As a senior editor at Red Arrow, what does a normal day for you look like?
It’s not often that I walk into work and start a new project, I’m almost always picking something up where I left off the day before. Which means coming up with solutions to yesterday’s problems. I honestly do some of my best thinking/problem solving while showering before work (too much information?), so I’ll normally come in ready to tackle whatever it is that was stumping me.
But a more direct answer is that I’ll normally check in with Brian, our post production supervisor, to make sure I’m still up to date with our current projects and due dates and start to prioritize my edits. More often than not, I’m juggling 2,3,4+ videos at a time, with different versions of cuts due to different people at different times, so once I get a clear picture of what has the highest priority, I just shut my door and jump in.
What got you interested in the TV biz?
Hmmm, I think one of the first things I wanted to be when growing up was an actor. I was in a bunch of school plays from elementary school to junior high. As I was transitioning to high school, I started to lose interest in acting because I really didn’t feel like I had much control of the overall product, just my portion of it. But I still loved visual storytelling.
My high school had a TV/Radio station (WNAS New Albany!) and I was able to somehow talk my way into being allowed to take TV/Radio classes a year earlier than normal. Everyone loved the radio side of the school – being able to DJ on nights and weekends from age 15-18 was pretty amazing – but no one else really cared much about the TV side. We ended up getting some new iMacs that had iMovie, and I was really the only one interested in working with video. I had some friends who were pretty good writers and I ended up shooting and editing a project with them.
After that, I saved up all year and bought a Power Mac G5, another friend saved up and bought a camera, and we started shooting ‘movies’ over the next few summers. I knew I wanted to do SOMETHING in this field moving forward.
When did you know you wanted to become an editor?
I went to WKU wanting to be an editor. It was something I had experience doing and didn’t feel like I was horrible at it. Thankfully at Western (and WKYU-PBS), they teach you EVERYTHING, so being able to get a taste of every aspect of production really had me wondering what it was that I actually wanted to do. But in the end, I was hired to be an editor more than anything else, and it’s what I continue to do today.
How did you get your start at Red Arrow?
While at WKU, I was told by a teacher, “It’s not what you learn here, it’s who you meet while learning it. The people in this room might be helping you get a job one day.” SO TRUE. Tony, our senior online editor, was actually my boss at WKYU-PBS in Bowling Green before he was brought on at RAI, and I had been very good friends (as well as classmates and co-workers) with Jessica Comer, who used to be supervising editor here at Red Arrow. I got my foot in the door purely on their word, and I couldn’t be more grateful.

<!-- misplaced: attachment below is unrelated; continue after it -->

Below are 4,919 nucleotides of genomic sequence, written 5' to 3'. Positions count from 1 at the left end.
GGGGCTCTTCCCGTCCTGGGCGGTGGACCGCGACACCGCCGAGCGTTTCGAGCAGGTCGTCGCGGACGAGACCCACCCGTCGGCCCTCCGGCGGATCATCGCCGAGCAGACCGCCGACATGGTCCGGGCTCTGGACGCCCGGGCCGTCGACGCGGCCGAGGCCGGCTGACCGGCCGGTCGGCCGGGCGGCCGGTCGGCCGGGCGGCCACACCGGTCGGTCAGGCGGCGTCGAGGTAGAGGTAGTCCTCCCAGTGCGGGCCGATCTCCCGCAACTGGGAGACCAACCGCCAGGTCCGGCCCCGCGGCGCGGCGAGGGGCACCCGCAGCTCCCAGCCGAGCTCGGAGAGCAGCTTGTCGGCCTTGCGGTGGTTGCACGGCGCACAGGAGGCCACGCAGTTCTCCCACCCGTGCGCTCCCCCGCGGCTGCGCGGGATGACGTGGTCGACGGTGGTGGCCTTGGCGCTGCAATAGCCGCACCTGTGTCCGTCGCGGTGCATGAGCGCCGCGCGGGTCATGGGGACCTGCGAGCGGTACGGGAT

What do you enjoy most about working here at Red Arrow?
Obviously, the people I’ve met. Everyone is so talented and outright funny. It really is a pleasure to work with every person in this building. And as I’ve now transitioned into one of the ‘older’ employees, it’s also been enjoyable seeing the newer and younger employees come into their own and completely kick ass.
I also really love the variety of work we do. I never feel like I’m working on the same thing for too long. Just as am getting tired of something, we’re on to the next project that is so different than the last.
What are some of the most challenging aspects of being an Editor?
Letting go. Realizing that no matter how much you try to steer a project/edit one way, sometimes the client just wants what they want. And even if you think it’s wrong and horrible, it’s just a job. Get it done and move on.
What’s been your favorite/most unusual/hardest project and why?
I think the You Can’t Turn That Into a House pilot might be one of my favorite things I’ve worked on. It was my first time really taking the reins of something and feeling like I had a lot of trust and support behind me. I really loved the whole process, and honestly it energized me as an editor.
What’s some advice you wish someone would’ve given you at the beginning of your editing career?
You’re not as smart as you think you are, your first edit isn’t perfect, and you’ve still got a lot to learn; so shut up and start taking notes.
You’re known for winning about every office competition we’ve ever devised. Tell us about your most memorable competition/victory. Do you have any insider tricks you’d like to share?
Hah! You know, I did start strong but have gotten very good at losing lately. Hold your cards close to your chest! I feel like I’m pretty unassuming, so originally no one took me seriously in competitions. Now everyone is gunning for me and my gig is up! But I cherish all of my wins equally.